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Msg  1992 of 4174  at  10/21/2017 7:52:32 PM  by

jerrykrause


A new Fed chair could upend more than just the central bank

 

A new Fed chair could upend more than just the central bank

Long, Heather. The Washington Post; Washington, D.C. [Washington, D.C


Replacing Yellen could mean big changes for central bank, economy

 President Trump is threatening to upend decades of consistency at the Federal Reserve as he prepares to pick its next leader, narrowing a list of final candidates to include people who could take the powerful central bank in a radically different direction.

 Trump is considering two fierce critics of current Fed Chair Janet L. Yellen for the role - Stanford University professor John Taylor and former Fed governor and Republican economic official Kevin Warsh - both of whom have spent years attacking the Fed's approach to keeping interest rates low in the hope of stimulating the economy. If selected, either could move to raise interest rates faster, which could rattle markets.

 Some Republican lawmakers, particularly in the House, are lobbying the White House to appoint Taylor, a longtime hero in GOP circles, according to three people familiar with calls and discussions who were not authorized to speak publicly. Vice President Pence also likes Taylor, according to several White House officials not authorized to speak publicly. On Friday, the Wall Street Journal editorial page endorsed choosing Taylor or Warsh.

 But Trump is also contemplating keeping Yellen, with whom he met this week. Unemployment has fallen to a 16-year low during her tenure. Top White House economic adviser Gary Cohn and current Fed governor Jerome Powell, a Republican, are also on the president's shortlist for the job.

 Many on Wall Street argue that what is needed most right now at the Fed are continuity and low rates. Treasury Secretary Steven Mnuchin, a former Goldman Sachs executive, is pushing Powell as an option that would allow Trump to keep the Fed on a steady and familiar course without reappointing Yellen, a Democrat, according to several people close to Mnuchin who spoke on the condition of anonymity because they were not authorized to discuss the internal deliberations.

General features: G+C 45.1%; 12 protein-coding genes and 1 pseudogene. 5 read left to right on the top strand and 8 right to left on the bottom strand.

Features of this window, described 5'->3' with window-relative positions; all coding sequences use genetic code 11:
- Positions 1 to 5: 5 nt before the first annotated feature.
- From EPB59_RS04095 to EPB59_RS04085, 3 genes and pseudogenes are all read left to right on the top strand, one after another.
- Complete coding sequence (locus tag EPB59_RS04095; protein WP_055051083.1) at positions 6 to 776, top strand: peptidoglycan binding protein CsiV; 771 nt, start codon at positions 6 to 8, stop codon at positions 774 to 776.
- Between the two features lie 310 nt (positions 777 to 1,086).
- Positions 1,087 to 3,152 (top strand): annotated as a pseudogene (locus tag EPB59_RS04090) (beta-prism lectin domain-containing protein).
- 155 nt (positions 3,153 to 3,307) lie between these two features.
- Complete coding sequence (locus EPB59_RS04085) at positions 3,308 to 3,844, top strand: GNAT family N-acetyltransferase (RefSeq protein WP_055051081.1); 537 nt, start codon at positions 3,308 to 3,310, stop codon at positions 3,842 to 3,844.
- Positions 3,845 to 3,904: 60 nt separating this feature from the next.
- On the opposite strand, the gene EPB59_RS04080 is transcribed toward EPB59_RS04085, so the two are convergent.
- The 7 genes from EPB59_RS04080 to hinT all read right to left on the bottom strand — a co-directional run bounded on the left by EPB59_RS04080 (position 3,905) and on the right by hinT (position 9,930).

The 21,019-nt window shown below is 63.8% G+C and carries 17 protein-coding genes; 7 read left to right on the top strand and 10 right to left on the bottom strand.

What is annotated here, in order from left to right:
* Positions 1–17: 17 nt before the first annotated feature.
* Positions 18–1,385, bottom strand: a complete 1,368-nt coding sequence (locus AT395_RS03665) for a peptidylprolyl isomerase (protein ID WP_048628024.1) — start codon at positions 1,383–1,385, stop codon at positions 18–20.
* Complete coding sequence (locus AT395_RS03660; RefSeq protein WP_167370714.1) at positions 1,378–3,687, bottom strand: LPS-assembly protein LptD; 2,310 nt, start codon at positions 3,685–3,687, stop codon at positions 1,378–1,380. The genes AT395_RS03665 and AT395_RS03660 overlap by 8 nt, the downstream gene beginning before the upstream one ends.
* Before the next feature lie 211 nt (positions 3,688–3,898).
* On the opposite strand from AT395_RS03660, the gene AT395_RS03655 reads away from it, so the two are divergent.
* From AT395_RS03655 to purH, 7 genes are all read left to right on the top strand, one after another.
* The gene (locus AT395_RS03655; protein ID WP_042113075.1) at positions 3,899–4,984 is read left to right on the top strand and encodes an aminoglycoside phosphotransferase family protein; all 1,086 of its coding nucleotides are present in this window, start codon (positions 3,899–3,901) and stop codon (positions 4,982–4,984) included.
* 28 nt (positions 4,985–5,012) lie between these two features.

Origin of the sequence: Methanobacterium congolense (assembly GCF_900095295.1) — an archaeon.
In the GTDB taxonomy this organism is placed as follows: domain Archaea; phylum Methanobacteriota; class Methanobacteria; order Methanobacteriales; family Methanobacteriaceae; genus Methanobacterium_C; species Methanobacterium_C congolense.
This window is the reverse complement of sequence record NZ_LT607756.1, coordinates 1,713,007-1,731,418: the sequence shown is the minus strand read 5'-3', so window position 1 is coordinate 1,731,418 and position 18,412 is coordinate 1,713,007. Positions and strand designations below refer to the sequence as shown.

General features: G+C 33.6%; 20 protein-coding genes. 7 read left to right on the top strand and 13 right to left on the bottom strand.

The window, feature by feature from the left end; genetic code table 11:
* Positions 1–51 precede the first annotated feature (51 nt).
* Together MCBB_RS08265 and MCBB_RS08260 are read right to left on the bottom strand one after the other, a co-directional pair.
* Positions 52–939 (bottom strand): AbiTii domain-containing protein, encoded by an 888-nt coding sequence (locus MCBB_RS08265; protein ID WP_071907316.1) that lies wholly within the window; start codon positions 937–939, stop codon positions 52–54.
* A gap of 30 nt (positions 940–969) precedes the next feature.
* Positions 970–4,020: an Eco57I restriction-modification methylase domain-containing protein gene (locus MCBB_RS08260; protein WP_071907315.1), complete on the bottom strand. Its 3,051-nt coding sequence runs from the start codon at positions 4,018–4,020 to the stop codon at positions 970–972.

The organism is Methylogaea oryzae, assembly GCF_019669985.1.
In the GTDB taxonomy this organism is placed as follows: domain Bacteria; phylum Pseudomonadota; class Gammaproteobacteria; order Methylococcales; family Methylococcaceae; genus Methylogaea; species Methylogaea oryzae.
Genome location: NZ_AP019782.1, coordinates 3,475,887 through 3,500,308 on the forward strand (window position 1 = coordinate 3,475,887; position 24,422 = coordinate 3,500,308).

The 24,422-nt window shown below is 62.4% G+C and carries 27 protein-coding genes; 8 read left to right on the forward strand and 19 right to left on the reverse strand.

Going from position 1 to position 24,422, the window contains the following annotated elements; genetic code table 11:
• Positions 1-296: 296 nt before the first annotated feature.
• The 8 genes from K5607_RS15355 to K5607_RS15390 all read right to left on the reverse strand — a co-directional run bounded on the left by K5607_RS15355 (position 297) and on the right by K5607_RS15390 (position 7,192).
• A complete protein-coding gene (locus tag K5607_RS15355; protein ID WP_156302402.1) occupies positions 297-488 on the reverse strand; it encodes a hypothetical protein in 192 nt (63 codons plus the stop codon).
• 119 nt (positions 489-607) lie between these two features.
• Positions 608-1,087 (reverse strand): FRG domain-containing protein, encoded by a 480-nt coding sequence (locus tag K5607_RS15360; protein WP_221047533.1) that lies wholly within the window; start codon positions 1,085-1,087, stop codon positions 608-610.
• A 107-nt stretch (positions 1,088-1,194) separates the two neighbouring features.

Trump said Friday that "it is in my thinking" to appoint both Powell and Taylor to the Fed, although he did not say which one he would pick for the top post. "They're both very talented people," Trump told Fox Business in an interview.

 The White House, which has confirmed the list of five finalists, says Trump aims to announce a nominee before he leaves for Asia on Nov. 3.

 The decision could have wide ramifications for the economy - and politics. Changes in Fed policy can affect growth and markets, sometimes in unpredictable ways. The selection of a Fed chair also comes in the midst of debates on Capitol Hill over an overhaul of the tax code. Alan Greenspan famously broke with the Fed's tradition of staying out of politics to endorse George W. Bush's tax cuts in 2001, lending his imprimatur to the effort.

 Yellen's tenure, like that of her predecessor, Ben Bernanke, has been marked by unprecedented efforts to fight unemployment and stimulate economic growth in the aftermath of the 2008-2009 recession. Yellen continued a trend of holding interest rates at historic lows for nearly a decade and even employed never-before-used monetary maneuvers in an effort to accelerate the recovery.

 Warsh and Taylor argue that Yellen has gone too far in pushing for economic stimulus, saying she has left the United States vulnerable to the type of out-of-control inflation it faced in the 1970s and early 1980s. If Trump tapped either for the job, the new chair would probably push the Fed to raise interest rates much more quickly to limit the risk of inflation, a move that could startle markets and potentially slow the economy.

 Appointing one of them would be a long break with tradition, as sitting Fed chairs have been reappointed by presidents of opposing parties ever since Ronald Reagan did so with Paul Volcker, a Jimmy Carter appointee.